MPH: How Hamilton's Russian GP weekend went wrong
The 91st Schumacher-equalling victory will just have to wait, as Lewis Hamilton’s Russian weekend cascaded out of his control through an unfortunate series of events, albeit triggered by his own…
Honda’s motor sport chief Yasuhisa Arai went into F1’s summer break shooting from the hip and sounding very gung-ho about the progress he expects from the ‘Phase 3’ version of the motor in the back of the McLarens from this coming weekend.
The double points finish in Hungary for Fernando Alonso and Jenson Button was, he said, a reflection of the fact that Honda had finally got on top of the heat rejection problems that had been keeping the ersH from running at anything like its full capacity. This in turn meant the turbo was not running at maximum efficiency, meaning a double-sourced shortfall of power and/or excess of fuel consumption.
With that now under control, he reported, it was time to unleash the performance upgrades. These comprise redesigns for the combustion chamber, inlet and exhaust systems and the ersK gear train. The combined effect, suggests Arai, will be Ferrari-matching horsepower.
Which on the surface is a rather bold claim, given how far behind the Honda has been to date. Sonic and GPS data suggest it has been around 130bhp down on Mercedes in qualifying – sometimes more, sometimes less, depending upon how much ersH they dared use – and more in the races.
In Montréal an overlay of speed traces of the Mercedes and the McLaren out of the final chicane and down the pitstraight painted a very vivid picture – one in which the exit speed and initial acceleration were comparable, but in which the Merc kept accelerating hard long after the McLaren was struggling for every extra kph. The McLaren had essentially flat-lined long before the start/finish straight, the power overcome by the squaring resistance of the air at a place where the Merc was still thundering onwards.
At Hungary, Arai suggests, the motor was already better than the Renault – a claim that has raised more than a few eyebrows. We didn’t see the full qualifying potential of the McLaren-Hondas at the Hungaroring because of the separate electrical problems that afflicted both cars at crucial moments. But although the practices suggested they may have had the pace to have got into Q3, there was no indication they were a potential match for the Renault-powered Red Bulls which in Hungary were vying with Ferrari as best of the rest behind Mercedes. Arai infers that is down to the respective chassis.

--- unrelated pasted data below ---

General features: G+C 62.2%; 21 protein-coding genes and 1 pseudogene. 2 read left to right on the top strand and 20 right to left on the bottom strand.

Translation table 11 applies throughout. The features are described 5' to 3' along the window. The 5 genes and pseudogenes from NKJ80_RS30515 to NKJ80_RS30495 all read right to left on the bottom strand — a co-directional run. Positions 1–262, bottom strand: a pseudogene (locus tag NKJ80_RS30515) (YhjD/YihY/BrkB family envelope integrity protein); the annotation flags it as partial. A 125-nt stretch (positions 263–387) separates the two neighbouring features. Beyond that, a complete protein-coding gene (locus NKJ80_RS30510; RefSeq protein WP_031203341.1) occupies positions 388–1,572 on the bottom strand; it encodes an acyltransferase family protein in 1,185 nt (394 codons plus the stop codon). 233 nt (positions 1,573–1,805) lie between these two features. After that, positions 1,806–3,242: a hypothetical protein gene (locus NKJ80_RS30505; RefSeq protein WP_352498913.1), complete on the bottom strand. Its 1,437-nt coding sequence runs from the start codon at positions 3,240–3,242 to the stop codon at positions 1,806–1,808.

Arai, a very measured man and with a limited grasp of English, has remained inscrutable all year as he’s faced a barrage of questions about the lamentable performance of the engines, but in the summer break, for the first time, he bared his teeth. In Honda’s mid-season review, he stated (emphasis ours): “I think Honda’s development method is very different to Formula 1 and McLaren. I think that I have what it takes to drive this project, but I can’t decide my own future. Neither can the media or McLaren board members. I hope to continue driving this project and I believe that our board members trust me emphatically.”
It hints at the enormous pressures and the resultant politicking behind the scenes arising in this case from the mismatch between the perspectives of a race team and its engine partner. You can read more of this in a feature within the current magazine, but McLaren has clearly been pushing hard in trying to force the pace of Honda’s development and using everything in its power to do so. Feathers have undoubtedly been ruffled.
During interviews in Hungary, Arai detailed other areas aside from the power unit he believed were losing lap time – and didn’t hold back. Mechanical grip was lacking, he claimed, and the aero performance was well behind Red Bull’s – though he did concede the latter was partly down to Honda unreliability during the off-season resulting in a lack of aero testing. McLaren doesn’t go on record in assessing relative ‘blame’ for the lack of performance so far, but privately believes its car ranks third in terms of aero.
So the promise of Ferrari-level horsepower this weekend is an exciting prospect. The layout of Spa, with the super-long straights of sectors one and three, combined with the high speed aero demands of sector two, should make it very plain where any respective strengths and weaknesses lie. If Arai’s bold claims are borne out, the pressure could switch to McLaren. On the other hand, if the engine is as good as Arai hopes and the chassis as good as McLaren believes it to be – not the best, but pretty good – then there’s no reason why Alonso and Button shouldn’t be mixing it with the Ferraris.
A lot of ifs in there, though…
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